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The deadly snake lay coiled on the bank, poised to strike. It was a fer-de-lance, a species responsible for many deaths, an expert in camouflage. But this time, fortunately, the viper was spotted from several feet away. Carefully sidestepping this threat, the hikers continued slowly and gingerly upstream, following on the heels of their Costa Rican guides, in the steamy shadows beneath the high forest canopy. The first seeds of doubt had been planted, and they began growing just around the next bend, where lay the skeletal remains of a monkey.
A sense of eeriness overcame the hikers, who had been told they were going to a waterfall to do some rappelling. They had come to this country simply to do some fishing, but their sense of adventure seemed to have got the best of them. Tom Ball and Pete Gray, avid fishermen from Southern California, began their first full day at Crocodile Bay Lodge with a jaunt out onto one of the largest and most beautiful bays they had ever seen, a shimmering body of water the size of Lake Tahoe, mirroring the pillowy clouds passing slowly overhead.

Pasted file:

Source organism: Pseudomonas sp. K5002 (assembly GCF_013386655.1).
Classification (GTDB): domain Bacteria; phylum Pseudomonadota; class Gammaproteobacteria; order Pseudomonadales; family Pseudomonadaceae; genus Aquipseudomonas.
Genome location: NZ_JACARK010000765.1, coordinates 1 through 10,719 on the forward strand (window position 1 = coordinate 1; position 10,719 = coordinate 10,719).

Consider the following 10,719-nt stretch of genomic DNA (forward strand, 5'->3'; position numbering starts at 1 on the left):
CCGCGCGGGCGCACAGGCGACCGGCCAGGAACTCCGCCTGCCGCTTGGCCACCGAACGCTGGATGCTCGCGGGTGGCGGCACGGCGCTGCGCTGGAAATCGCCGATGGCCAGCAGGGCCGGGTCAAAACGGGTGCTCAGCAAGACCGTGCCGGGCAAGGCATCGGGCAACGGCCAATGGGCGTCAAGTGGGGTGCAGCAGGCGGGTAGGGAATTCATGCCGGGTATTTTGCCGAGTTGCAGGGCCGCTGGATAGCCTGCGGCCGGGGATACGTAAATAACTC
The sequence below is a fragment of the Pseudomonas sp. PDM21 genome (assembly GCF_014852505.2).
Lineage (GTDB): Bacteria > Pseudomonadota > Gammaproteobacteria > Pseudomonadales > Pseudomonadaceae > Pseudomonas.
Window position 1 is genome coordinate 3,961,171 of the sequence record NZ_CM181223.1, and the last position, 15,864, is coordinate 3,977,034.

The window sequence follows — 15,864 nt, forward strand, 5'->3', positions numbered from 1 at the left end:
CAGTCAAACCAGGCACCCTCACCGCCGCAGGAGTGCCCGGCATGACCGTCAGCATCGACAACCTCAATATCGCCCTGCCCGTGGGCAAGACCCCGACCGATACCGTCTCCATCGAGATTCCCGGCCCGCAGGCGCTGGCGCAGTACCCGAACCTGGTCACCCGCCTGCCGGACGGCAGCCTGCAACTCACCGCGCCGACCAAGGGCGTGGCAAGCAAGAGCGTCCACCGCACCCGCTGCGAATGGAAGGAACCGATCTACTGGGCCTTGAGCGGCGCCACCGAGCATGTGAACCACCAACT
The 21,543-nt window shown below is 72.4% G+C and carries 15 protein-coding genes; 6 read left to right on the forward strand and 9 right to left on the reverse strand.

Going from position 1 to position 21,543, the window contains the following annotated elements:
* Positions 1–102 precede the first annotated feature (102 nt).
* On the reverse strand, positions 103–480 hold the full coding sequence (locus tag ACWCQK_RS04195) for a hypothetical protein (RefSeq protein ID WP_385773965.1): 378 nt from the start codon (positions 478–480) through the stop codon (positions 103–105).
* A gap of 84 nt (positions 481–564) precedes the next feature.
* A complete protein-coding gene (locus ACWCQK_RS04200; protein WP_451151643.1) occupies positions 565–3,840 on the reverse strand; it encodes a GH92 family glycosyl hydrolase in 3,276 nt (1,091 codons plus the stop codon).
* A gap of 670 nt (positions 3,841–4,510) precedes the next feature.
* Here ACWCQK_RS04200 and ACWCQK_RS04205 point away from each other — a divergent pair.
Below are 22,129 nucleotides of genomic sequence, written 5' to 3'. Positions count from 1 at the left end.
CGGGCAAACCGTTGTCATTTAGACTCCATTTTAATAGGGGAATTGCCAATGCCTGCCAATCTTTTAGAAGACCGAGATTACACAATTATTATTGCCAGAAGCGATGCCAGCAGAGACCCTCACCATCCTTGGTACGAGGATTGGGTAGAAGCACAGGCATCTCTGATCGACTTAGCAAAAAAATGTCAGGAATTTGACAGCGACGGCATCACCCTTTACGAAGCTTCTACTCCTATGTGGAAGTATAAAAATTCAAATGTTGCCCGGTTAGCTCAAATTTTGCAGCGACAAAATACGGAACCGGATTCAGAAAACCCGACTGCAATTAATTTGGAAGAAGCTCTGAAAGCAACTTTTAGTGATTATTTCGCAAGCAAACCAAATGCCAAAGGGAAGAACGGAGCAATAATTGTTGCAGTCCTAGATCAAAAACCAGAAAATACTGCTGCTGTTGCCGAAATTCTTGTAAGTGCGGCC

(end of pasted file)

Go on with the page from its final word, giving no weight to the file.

Porpoises surfaced in the distance. Closer to the boat, large patches of sardines fluttered across the surface, fleeing predators such as those the anglers were trying to catch: roosterfish, jack crevalle, large snappers and groupers. The two had found heaven. But there is a serious side effect most fishermen succumb to during their visits here. Gray nodded. Their visit was no longer a fishing trip, but one that would involve mingling with monkeys, wandering among wild orchids, marveling at large blue butterflies fluttering beneath the forest ceiling.
And, finally, wandering off to scale a waterfall. Staley is one of about 2, residents of Puerto Jimenez. Actually, it had been, years earlier by an entirely different crowd. There was gold in the hills and a sparkle in the eyes of those who came looking for it. There were saloons on the streets and from each was a well-worn path to the town brothel.
That was before the Osa Peninsula -- once also a haven for poachers, loggers and cattle ranchers -- fell largely under federal protection, with the establishment in of Corcovado National Park and, subsequently, of several smaller reserves as buffer zones. As a result, the peninsula is now one of the most ecologically diverse regions on earth. More than species of mammals, species of amphibians and reptiles, and more than 6, types of insects, call the jungle home.